12. The blood quantum rules vary by tribe, though I believe one must have at least 1/8 blood quantum to qualify for federal affirmative action programs. The Cherokee Nation, the second largest tribe, simply requires one ancestor to have been listed on the Dawes Rolls of Cherokees, which were compiled almost 150 years ago. Therefore, some tribal members may be of less than 1% Cherokee ancestry at this point; the current Principal Chief is only 1/32 Cherokee.

    I wouldn’t at all mind the ‘form your own roll’ rule. The rolls could be finalized 30 days before the election, with seats assigned to the rolls proportionally, and the members of any roll with less than 1 seat’s share reassigned to the ‘general’ roll for that election. It would certainly be an unorthodox form of PR (and indeed, I wouldn’t be surprised to see partisan-based rolls form were this system adopted, particularly by minor parties), but not necessarily less valid than any other form of PR. Aside from NZ, it reminds me of the confessional rolls found in Lebanon.

  13. Alternately, a more realistic rule in Texas at least might be to have a ‘Spanish language ballot’ roll, with a number of candidates based on registration and candidates required to be able to speak Spanish to contest that roll’s seats. I expect many English speaking Latinos would elect to register on the Spanish roll for increased representation.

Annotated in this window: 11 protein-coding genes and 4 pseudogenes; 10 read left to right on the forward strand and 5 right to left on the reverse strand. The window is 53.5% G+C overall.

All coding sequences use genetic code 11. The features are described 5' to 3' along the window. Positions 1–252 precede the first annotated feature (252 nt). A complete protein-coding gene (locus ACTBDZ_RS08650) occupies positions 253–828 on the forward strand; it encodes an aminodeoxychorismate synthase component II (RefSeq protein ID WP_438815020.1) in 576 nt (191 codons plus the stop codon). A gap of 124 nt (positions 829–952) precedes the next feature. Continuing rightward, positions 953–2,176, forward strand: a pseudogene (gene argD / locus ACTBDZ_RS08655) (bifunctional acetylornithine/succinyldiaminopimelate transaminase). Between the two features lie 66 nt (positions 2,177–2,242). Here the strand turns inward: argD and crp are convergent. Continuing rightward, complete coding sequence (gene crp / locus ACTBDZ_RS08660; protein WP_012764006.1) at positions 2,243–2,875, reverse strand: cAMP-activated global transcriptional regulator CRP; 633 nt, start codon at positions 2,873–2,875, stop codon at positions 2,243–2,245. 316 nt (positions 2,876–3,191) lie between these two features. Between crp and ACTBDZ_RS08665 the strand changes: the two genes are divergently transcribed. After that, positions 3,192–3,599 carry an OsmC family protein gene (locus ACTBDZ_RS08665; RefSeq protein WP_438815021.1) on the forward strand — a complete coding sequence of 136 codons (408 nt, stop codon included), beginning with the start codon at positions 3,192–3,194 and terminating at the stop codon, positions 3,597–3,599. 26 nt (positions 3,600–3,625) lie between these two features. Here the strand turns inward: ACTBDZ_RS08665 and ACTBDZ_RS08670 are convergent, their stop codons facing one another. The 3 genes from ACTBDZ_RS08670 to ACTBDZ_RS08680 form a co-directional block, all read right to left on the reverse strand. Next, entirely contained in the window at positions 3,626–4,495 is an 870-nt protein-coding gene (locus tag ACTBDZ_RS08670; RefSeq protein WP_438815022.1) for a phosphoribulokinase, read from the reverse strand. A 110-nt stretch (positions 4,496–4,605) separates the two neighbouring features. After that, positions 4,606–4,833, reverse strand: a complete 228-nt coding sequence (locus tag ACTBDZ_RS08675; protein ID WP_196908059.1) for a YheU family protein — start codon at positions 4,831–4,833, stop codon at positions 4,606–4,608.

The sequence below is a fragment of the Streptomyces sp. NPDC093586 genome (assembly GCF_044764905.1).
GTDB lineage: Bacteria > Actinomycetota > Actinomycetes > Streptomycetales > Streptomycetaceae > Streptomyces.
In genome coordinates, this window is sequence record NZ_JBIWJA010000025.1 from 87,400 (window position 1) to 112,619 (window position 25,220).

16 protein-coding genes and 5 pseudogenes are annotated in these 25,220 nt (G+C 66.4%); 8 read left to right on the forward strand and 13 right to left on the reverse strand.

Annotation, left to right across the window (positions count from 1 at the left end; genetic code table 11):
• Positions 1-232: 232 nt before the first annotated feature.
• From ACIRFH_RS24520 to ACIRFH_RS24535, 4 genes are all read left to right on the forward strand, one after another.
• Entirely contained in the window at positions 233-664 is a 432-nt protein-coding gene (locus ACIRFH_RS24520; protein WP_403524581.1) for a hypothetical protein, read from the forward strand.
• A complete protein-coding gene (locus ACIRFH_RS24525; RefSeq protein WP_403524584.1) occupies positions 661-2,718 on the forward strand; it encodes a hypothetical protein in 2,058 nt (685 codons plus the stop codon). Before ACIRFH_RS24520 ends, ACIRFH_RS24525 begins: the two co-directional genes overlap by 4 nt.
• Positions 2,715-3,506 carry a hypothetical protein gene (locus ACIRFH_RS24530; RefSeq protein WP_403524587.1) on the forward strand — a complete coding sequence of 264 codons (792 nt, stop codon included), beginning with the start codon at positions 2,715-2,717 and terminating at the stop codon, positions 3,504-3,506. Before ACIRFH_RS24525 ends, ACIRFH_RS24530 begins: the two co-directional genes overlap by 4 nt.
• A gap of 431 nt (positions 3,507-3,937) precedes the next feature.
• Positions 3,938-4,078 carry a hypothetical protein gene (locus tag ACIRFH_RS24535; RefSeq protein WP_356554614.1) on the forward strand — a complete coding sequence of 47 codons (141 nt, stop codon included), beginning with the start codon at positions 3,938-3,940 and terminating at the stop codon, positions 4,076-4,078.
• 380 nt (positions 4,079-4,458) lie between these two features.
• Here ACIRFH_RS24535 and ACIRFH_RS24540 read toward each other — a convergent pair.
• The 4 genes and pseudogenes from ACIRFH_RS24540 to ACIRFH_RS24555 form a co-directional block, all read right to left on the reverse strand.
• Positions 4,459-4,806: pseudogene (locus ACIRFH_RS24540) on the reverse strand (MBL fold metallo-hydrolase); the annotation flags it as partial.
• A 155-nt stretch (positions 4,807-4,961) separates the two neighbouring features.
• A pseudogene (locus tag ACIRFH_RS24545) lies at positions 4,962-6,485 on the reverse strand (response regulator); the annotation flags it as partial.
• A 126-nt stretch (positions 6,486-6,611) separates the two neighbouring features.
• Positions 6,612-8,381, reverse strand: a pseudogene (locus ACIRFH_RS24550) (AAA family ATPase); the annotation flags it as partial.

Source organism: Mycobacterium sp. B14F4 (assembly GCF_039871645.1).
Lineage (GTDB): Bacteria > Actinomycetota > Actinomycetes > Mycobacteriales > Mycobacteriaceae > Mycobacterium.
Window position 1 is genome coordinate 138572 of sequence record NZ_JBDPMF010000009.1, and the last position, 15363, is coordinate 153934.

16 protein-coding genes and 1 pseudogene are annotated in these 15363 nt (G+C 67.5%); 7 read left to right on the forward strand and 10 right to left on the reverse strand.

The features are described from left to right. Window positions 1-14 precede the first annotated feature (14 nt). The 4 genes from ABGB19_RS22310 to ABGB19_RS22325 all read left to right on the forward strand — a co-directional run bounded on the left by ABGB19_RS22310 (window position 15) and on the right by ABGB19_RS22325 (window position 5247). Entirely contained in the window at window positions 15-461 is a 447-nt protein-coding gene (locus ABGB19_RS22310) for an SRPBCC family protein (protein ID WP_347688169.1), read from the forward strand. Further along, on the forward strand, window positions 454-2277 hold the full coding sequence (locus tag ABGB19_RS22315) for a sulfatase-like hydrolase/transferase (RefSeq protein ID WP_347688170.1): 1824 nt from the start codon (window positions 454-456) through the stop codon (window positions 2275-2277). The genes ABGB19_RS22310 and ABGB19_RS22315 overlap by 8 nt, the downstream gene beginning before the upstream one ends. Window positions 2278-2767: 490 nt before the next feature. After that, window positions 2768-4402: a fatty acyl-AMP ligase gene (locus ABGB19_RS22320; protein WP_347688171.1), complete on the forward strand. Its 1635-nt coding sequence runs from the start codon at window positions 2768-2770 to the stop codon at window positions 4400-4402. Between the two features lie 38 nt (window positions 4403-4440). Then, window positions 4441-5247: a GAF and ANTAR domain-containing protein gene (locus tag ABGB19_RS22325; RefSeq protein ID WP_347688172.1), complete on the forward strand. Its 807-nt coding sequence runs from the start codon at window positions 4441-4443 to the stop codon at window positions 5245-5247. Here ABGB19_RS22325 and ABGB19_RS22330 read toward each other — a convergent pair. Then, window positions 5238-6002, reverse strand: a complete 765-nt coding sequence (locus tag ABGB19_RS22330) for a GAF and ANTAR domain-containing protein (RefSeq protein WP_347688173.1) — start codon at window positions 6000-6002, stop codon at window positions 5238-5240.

14. I am not offering any opinion on #13, but I would love to sit back with some popcorn to watch the lawsuits and exploding heads when that idea reaches the public imagination.

  15. I’ve been reading about the modified d’Hondt system Alan mentioned @1, and it does indeed seem to be a disaster. I’ve never heard of an election taking 65 days to count that didn’t involve extremely close races and disputed ballots.

    Dion’s system differs from ACT modified d’Hondt in using OLPR to determine who gets a party’s seats, and in not using group voting tickets. Optical scan ballots (which I’m not sure whether they use in Canada or not) would mean that the order in which a party’s candidates would be elected would be known before the number of seats a party gets is known, so it’s simply a matter of transferring those below the quota by party. It would be slower in that it does not use block exclusion for all parties below the threshold, as the ACT did.

    My biggest gripe with Dion’s proposal is that a person must transfer his vote to a party without having any say in which candidate is elected. I would prefer in a party-preferential system that either a closed list be used, or else that a voter may choose one candidate per party, and his “personalized” vote (to use Dion’s phrasing) would be counted for whichever party his ballot eventually counted for.

    Of course, because Dion uses such small districts, I don’t see any reason not to use traditional STV. Were they electing province-wide, with 10+ seats, I think a party-preference system would be more effective.